|Lazy, good-for-nothing, gaping, stretched out buttonhole|
Why would a person button up a coat? Why button up a sweater? To keep out the cold. I've been wearing my sweater nearly everyday all day for several weeks now. When it feels really cold, I button it up. Shortly after, I begin feeling a chill in my midsection and look down to see that it has unbuttoned itself. The problem is that the buttonholes are lazy.
My close-knit friend Karen was lamenting her angst over knitting buttonholes in the band on sweaters because they ended up being gaping holes that seemed to come from a laps in consciousness on the part of the knitter instead of a purposeful hole for a button. I had just finished my sweater and considered my first attempt at buttonholes to be terrific--until I actually tried to use them. At that point they seemed all stretched out and, well, lazy.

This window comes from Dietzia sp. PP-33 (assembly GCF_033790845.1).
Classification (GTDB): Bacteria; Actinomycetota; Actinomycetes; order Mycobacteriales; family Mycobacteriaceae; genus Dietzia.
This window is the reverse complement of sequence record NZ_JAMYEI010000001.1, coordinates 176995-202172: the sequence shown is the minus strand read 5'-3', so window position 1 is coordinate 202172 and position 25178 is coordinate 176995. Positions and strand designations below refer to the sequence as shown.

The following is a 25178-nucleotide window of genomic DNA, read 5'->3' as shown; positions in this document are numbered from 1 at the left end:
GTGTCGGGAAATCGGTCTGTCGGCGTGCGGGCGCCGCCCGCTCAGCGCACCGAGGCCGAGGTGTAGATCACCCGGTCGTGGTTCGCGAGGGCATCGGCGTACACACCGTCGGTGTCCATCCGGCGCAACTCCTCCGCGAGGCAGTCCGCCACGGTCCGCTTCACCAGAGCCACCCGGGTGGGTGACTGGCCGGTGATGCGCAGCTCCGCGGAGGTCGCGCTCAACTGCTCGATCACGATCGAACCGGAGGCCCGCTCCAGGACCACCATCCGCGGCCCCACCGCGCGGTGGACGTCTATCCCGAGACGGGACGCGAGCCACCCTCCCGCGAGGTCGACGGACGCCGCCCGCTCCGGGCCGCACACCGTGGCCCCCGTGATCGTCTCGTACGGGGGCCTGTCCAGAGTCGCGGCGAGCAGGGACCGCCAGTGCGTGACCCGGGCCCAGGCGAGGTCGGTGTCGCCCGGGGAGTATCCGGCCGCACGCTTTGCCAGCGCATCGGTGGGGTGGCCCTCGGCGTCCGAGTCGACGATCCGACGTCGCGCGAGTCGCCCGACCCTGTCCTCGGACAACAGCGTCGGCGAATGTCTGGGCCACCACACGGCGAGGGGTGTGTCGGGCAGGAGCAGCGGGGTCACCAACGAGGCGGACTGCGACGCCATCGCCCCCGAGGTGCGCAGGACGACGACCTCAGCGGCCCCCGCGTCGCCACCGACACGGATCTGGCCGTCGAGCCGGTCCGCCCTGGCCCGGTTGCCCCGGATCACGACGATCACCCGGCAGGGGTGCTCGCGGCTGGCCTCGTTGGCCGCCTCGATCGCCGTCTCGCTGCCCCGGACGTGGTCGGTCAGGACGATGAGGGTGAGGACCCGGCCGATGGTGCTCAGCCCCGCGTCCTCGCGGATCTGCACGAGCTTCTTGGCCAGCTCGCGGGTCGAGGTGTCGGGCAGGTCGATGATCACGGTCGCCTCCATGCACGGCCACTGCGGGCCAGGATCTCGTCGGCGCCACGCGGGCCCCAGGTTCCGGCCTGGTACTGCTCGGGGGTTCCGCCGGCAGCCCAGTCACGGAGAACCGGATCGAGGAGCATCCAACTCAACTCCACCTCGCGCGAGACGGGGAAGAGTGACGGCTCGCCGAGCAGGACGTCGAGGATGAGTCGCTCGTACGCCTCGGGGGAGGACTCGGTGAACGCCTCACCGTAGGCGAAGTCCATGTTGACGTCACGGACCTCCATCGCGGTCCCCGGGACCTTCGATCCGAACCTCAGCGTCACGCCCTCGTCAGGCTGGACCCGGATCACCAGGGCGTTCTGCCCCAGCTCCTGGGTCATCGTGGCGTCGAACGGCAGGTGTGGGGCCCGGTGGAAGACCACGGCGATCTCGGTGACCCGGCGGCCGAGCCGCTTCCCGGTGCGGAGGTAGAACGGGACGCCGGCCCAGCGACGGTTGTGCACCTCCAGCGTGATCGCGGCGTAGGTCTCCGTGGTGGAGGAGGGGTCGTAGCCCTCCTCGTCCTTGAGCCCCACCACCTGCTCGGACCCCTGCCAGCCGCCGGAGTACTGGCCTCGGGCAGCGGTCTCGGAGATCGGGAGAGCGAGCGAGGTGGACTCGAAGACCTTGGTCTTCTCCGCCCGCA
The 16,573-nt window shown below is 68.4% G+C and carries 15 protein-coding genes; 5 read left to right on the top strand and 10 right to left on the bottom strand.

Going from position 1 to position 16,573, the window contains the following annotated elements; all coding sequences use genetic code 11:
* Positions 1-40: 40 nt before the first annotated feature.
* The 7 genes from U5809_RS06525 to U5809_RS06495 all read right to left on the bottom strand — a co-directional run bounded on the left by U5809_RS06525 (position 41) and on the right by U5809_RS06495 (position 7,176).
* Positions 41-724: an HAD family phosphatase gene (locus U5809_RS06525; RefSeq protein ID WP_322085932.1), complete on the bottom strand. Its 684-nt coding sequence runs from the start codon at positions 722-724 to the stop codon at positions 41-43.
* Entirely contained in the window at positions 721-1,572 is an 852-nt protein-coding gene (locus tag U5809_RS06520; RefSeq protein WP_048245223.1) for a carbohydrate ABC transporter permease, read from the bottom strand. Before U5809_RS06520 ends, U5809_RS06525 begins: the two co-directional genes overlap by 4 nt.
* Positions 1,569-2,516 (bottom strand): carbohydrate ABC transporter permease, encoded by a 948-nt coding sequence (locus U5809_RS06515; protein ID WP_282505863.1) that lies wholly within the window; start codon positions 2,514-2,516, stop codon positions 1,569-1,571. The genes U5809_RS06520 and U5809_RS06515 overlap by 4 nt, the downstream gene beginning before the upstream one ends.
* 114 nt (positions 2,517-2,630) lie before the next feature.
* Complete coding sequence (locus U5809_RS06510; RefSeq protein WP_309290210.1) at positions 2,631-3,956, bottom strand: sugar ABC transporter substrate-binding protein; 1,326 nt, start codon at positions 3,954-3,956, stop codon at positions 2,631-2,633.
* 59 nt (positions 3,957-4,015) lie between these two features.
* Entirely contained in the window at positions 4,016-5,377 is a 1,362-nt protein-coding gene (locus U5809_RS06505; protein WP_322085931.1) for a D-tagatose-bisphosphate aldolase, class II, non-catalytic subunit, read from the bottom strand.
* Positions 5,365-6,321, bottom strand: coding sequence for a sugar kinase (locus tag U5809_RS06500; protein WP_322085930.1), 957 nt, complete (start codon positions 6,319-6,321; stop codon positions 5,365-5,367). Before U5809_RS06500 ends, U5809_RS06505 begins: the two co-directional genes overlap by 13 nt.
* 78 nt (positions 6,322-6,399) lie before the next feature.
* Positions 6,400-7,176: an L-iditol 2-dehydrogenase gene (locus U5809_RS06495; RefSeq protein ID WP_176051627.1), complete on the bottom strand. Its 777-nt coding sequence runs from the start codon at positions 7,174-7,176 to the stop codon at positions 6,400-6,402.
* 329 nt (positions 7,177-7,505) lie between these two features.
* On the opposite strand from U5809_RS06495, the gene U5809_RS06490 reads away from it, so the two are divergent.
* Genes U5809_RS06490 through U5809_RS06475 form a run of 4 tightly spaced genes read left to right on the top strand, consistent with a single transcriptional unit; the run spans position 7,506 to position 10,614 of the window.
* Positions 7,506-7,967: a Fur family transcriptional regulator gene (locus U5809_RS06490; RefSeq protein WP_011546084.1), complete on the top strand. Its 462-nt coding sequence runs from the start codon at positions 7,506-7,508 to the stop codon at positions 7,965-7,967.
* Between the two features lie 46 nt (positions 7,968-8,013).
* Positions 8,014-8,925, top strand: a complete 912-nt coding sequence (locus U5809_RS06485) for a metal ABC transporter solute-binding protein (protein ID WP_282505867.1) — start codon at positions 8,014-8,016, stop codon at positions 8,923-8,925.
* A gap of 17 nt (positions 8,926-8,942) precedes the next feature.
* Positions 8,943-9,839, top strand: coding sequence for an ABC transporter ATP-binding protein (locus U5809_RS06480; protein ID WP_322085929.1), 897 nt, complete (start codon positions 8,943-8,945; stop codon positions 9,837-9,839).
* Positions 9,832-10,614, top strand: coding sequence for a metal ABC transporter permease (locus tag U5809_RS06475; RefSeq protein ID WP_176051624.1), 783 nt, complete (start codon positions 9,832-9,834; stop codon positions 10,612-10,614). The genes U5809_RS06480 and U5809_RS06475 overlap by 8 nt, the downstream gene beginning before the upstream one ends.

Karen and I discussed the buttonhole blight when I was east to visit. "Just don't make them. Use snaps instead," she suggested. Since mine were already in, my thought was to use elastic thread around each one to strengthen its grip. But something about that solution wasn't quite right, either.
|A functional, get-a-good-grip buttonhole|
Tonight as I'm at a stopping place on a sewing project, the solution to lazy buttonholes floats easily to "next" of the Things I get to do today. I grab my red yarn, thread it into a needle and trace it around a buttonhole on the wrong side of the band. A gentle tug to decrease the size, an overhand knot, a test with the button, another overhand to make a square knot, snip and tuck in the yarn tails. Repeat seven more times. As I sit now to write this blog, I'm cozy and warm, and those once-lazy holes are tight and firm as a teenage muscle--lazy no more.